Maine – whose exemption rate was high, and who has seen a large outbreak of pertussis in past years – thus joins California, West Virginia and Mississippi as states with no non-medical exemptions. It also provides the second legislative win for public health this season, after Washington passed a bill removing the personal belief exemption to the MMR vaccine.

Congratulations, Maine, and let us hope this step helps keep your children safe and serves as a model to more states.

Germany could fine anti-vaccine parents if they refuse MMR vaccine

As a result of the widespread epidemic of measles in Europe and the USA, Germany has proposed a law that could fine anti-vaccine parents up to €2,500 (US$2,800) if they don’t vaccinate their children against measles. The law, if passed by the German parliament before the end of 2019, will take effect on 1 March 2022.

The law would make the MMR vaccine mandatory for all children attending nurseries and schools. It would also make it mandatory for all teachers, educators, and medical staff at hospitals and outpatient clinics.

Furthermore, the law requires that, by July 2020, parents registering their children for kindergartens or schools would need to either provide evidence that their children have received the measles vaccine (and possibly other vaccines, but I was unable to determine whether it would include all recommended vaccines) or have definitive proof of a medical exemption.

And this law is not going to affect only a small number of German anti-vaccine parents. According to the German Ministry of Health, there are approximately 361,000 non-vaccinated children along with about 220,000 adults (who would be covered by the new law).

The proposed law has broad support across political parties in Germany, except the left-wing Green Party which, of course, represents a large group of anti-vaccine parents. The Green Party candidate for the US President in 2016 was notoriously anti-vaccine, despite being a licensed physician. Continue reading “Germany could fine anti-vaccine parents if they refuse MMR vaccine”

New York vaccine mandate – judge rejects anti-vaxxer challenge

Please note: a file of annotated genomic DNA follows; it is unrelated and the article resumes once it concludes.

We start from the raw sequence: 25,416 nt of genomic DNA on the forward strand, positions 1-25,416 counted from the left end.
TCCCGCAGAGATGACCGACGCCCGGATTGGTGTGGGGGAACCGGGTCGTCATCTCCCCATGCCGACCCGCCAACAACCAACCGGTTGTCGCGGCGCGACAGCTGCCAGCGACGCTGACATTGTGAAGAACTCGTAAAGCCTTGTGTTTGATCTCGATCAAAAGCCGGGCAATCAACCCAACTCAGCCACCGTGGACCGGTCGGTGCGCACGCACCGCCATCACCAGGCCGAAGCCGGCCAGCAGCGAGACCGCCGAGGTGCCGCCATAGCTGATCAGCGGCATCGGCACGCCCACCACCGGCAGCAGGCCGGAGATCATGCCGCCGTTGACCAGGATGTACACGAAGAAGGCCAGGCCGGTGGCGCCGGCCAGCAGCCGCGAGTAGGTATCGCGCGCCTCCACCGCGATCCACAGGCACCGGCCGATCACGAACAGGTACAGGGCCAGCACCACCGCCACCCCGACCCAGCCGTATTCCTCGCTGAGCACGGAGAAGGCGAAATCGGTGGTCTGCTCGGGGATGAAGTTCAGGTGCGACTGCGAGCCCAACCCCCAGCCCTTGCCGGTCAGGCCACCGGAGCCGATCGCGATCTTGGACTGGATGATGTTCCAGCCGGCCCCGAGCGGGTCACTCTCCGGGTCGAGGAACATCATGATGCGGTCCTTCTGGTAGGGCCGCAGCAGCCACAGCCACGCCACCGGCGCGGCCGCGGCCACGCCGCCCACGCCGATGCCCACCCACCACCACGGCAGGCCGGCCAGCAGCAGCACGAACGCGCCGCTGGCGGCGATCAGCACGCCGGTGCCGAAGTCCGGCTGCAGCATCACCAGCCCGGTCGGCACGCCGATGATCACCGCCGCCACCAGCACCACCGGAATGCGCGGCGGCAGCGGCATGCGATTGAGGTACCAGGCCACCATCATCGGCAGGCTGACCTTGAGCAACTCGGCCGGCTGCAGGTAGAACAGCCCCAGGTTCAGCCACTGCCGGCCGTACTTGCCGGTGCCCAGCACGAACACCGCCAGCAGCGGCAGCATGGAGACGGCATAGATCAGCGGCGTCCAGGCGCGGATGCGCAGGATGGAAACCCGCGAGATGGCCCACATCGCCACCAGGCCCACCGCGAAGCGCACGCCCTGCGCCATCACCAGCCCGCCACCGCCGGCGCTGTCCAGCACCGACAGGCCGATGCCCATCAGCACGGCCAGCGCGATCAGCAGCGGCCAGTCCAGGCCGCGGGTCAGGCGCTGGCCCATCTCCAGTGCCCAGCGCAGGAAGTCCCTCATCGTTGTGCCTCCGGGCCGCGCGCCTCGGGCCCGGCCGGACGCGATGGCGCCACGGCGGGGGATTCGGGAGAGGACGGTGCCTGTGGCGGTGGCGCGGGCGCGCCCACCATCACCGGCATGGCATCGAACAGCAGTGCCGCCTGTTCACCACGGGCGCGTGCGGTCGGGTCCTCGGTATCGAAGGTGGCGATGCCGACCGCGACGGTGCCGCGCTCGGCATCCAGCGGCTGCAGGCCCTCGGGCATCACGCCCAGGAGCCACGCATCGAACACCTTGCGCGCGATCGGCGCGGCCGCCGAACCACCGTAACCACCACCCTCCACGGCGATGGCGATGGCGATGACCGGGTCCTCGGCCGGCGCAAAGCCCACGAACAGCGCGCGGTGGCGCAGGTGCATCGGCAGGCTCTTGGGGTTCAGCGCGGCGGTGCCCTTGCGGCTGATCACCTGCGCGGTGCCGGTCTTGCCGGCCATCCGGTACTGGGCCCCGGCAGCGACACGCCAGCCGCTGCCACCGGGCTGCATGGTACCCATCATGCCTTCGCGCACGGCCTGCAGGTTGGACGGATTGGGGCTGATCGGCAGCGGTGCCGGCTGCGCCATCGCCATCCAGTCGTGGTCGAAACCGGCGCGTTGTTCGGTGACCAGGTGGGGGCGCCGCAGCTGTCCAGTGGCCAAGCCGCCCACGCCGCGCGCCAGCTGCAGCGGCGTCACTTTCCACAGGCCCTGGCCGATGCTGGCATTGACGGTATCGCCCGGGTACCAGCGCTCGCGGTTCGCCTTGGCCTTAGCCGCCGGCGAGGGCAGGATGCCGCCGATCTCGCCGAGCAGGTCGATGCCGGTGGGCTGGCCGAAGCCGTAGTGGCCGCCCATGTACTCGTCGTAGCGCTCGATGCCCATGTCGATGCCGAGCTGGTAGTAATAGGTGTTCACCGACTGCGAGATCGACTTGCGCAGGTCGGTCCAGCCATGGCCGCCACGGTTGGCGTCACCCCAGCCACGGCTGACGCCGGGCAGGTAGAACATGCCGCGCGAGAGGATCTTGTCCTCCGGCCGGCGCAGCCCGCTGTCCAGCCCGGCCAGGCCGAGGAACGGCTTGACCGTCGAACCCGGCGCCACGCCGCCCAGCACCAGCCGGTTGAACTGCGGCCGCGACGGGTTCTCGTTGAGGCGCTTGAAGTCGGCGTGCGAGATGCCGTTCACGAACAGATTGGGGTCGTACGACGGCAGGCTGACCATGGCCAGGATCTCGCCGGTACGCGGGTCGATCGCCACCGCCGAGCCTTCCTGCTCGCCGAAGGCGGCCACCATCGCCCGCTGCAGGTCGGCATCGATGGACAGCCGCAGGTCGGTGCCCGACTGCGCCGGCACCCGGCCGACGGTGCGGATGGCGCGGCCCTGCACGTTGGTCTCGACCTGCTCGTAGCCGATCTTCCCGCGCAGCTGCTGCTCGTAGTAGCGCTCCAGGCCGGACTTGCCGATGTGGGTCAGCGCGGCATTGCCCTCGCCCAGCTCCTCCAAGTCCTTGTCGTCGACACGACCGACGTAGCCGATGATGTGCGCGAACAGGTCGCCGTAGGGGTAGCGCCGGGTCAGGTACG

On April 18, 2019, a New York Supreme Court Judge (see Note 1) rejected a challenge to the New York vaccine mandate (pdf) brought by three lawyers (attorneys Robert Krakow, Patti Finn, and Robert F. Kennedy Jr., all of which have litigated cases on vaccines issues in the past). The litigation involved New York City’s order for an MMR vaccine mandate in certain zip codes.

The decision will likely be appealed but is well-reasoned and at this point, leaves the mandate in place. This article will take a look at the case. Continue reading “New York vaccine mandate – judge rejects anti-vaxxer challenge”

MMR vaccine is safe and effective according to powerful FDA statement

MMR vaccine

As many of you are aware, there is an ongoing measles epidemic in the USA (an Europe), which has struck over 600 Americans in 2019, nearly double the 2018 numbers. The best and only way to prevent measles is with the MMR vaccine against measles, mumps, and rubella

Credible, robust, and repeated peer-reviewed published evidence has conclusively established that there is no link between the MMR vaccine and autism, This is settled science.

Despite this overwhelming scientific evidence, the outrageous deceptions and lies of the anti-vaccine religion, starting with that cunning fraud, Andrew Wakefield, continue to scare parents from giving their children the MMR vaccines. The World Health Organization (WHO) has stated that vaccine hesitancy is one of the top 10 threats to global health. Continue reading “MMR vaccine is safe and effective according to powerful FDA statement”

Vaccines cause autism debate – it only exists in the minds of vaccine deniers

vaccines cause autism debate

In an op-ed piece in the Washington Post last month, New England pediatrician Daniel Summers effectively wrote that the so-called vaccines cause autism debate was over. He wrote, “not merely one study or two, but study after study after study confirms that vaccines are safe and that there is no connection with autism.”

In fact, there are 100s of studies, many of them with a huge number of data points, that have shown no correlation, let alone causation, between vaccines and autism. None.